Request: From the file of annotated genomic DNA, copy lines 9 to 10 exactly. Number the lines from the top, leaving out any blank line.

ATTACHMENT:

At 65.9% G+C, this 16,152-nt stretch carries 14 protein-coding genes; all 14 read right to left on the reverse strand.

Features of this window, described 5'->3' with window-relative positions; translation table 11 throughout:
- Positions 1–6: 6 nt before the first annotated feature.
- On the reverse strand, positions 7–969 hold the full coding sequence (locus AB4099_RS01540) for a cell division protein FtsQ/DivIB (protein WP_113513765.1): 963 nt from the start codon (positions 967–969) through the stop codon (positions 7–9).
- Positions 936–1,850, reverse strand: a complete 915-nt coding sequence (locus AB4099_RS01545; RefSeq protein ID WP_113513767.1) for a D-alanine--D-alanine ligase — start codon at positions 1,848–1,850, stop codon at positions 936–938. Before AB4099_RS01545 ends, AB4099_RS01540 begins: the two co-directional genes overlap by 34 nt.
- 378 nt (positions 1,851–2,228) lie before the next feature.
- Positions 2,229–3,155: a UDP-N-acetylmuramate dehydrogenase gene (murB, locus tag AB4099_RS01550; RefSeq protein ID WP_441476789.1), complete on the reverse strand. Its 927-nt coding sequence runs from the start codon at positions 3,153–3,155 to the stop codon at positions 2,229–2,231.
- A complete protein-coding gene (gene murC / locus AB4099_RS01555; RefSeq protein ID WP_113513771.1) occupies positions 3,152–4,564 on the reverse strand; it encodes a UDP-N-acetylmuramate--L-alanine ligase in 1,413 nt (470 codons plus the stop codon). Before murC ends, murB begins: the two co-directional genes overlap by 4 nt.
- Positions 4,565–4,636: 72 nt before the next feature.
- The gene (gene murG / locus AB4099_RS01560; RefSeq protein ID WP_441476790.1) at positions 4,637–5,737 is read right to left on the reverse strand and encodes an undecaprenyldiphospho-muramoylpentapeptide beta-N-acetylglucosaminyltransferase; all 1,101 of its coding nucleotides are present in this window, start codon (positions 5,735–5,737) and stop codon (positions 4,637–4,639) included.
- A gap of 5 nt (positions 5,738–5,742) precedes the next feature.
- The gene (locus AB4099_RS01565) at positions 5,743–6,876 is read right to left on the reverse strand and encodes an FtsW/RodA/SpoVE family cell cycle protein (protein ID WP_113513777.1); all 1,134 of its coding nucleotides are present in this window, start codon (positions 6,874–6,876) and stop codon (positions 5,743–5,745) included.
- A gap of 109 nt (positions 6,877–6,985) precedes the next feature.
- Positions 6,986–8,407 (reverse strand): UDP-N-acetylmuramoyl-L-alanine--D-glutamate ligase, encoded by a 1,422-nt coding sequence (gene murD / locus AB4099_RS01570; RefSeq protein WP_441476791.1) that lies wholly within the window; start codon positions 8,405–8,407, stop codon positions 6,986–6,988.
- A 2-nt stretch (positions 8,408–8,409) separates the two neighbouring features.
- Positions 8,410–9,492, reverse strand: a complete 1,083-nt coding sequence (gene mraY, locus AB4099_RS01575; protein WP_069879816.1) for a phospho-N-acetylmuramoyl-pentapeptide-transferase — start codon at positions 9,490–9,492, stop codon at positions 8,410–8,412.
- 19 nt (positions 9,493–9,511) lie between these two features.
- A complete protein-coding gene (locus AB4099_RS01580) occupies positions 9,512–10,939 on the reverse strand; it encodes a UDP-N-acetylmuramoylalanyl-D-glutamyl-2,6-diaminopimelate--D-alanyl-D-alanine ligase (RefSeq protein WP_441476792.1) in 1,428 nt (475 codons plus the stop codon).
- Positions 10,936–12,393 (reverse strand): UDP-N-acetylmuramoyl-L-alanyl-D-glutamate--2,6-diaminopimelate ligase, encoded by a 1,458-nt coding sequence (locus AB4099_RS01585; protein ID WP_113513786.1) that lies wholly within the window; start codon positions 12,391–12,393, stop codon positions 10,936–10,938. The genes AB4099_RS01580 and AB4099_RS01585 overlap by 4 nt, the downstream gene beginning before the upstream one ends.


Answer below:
- Positions 4,565–4,636: 72 nt before the next feature.
- The gene (gene murG / locus AB4099_RS01560; RefSeq protein ID WP_441476790.1) at positions 4,637–5,737 is read right to left on the reverse strand and encodes an undecaprenyldiphospho-muramoylpentapeptide beta-N-acetylglucosaminyltransferase; all 1,101 of its coding nucleotides are present in this window, start codon (positions 5,735–5,737) and stop codon (positions 4,637–4,639) included.